PERFORMANCE: The Queen Victoria Hospital NHS Foundation Trust has become the first hospital to offer an innovative new treatment on the NHS.

QVH has begun using a simple injection to treat patients with the common condition Dupuytren’s contracture, also known as “claw hand”, which leaves their hands bent out of shape.

Traditionally, the only treatment has been a surgical procedure to release or remove the cord.

The new drug is an enzyme called Xiapex that works by dissolving the Dupuytren’s cord. The drug is injected directly into the cord during an outpatient procedure.

The following day, the patient returns for the surgeon to manipulate their hand to straighten the finger. There may be some bruising, which takes about a week to settle.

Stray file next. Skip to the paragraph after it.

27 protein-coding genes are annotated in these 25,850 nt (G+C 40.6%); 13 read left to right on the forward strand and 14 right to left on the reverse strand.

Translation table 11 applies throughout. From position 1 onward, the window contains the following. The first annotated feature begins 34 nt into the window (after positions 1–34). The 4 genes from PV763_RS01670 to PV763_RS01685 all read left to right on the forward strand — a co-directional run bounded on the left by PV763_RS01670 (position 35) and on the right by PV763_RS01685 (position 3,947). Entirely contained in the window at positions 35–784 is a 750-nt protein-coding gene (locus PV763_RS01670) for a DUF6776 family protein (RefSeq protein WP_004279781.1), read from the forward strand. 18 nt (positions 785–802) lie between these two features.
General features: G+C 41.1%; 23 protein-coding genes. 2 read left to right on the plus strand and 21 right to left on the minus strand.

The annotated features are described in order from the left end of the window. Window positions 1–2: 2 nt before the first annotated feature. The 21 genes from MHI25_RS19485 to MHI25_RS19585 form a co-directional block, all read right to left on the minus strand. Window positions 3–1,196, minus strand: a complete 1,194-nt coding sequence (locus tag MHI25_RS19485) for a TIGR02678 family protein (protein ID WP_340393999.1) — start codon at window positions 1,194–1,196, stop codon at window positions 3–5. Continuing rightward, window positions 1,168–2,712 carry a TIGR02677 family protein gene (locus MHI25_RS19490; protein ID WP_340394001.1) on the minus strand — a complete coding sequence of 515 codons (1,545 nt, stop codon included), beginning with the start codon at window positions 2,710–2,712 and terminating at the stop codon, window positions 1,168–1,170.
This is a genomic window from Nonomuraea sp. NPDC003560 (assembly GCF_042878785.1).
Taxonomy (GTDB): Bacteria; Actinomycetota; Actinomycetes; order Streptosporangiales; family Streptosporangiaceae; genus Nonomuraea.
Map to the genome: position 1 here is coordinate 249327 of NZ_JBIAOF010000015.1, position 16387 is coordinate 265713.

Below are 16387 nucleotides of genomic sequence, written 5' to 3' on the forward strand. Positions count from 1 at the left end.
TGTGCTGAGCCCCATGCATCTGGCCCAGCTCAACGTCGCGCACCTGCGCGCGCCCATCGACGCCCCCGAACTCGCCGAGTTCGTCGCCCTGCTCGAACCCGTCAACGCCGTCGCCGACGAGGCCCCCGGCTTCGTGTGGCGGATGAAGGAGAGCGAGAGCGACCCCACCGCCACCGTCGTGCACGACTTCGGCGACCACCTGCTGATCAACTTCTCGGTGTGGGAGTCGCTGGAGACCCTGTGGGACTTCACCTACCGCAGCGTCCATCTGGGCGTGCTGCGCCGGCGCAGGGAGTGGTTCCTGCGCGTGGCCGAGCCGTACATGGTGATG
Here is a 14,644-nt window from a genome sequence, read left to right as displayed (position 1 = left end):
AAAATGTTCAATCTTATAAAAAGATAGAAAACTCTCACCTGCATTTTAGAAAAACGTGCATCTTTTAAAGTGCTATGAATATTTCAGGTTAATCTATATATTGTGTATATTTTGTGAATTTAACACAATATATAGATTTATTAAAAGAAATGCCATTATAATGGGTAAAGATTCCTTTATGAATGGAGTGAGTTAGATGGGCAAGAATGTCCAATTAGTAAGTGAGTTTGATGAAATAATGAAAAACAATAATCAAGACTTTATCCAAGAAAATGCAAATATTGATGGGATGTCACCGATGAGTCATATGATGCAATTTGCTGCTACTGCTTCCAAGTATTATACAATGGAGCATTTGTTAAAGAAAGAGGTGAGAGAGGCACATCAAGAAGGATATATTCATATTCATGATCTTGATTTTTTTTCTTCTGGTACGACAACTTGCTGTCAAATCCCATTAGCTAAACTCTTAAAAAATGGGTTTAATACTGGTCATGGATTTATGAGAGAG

This compares with a recovery time of two to three months, including physiotherapy, for the surgical procedure, according to the trust.

UK trials of Xiapex began in 2008 and it was formally approved for use in 2011. It has been available in private clinics since April.

QVH is the first NHS hospital in England to provide the treatment through a scheme agreed with the local commissioners who fund NHS treatments.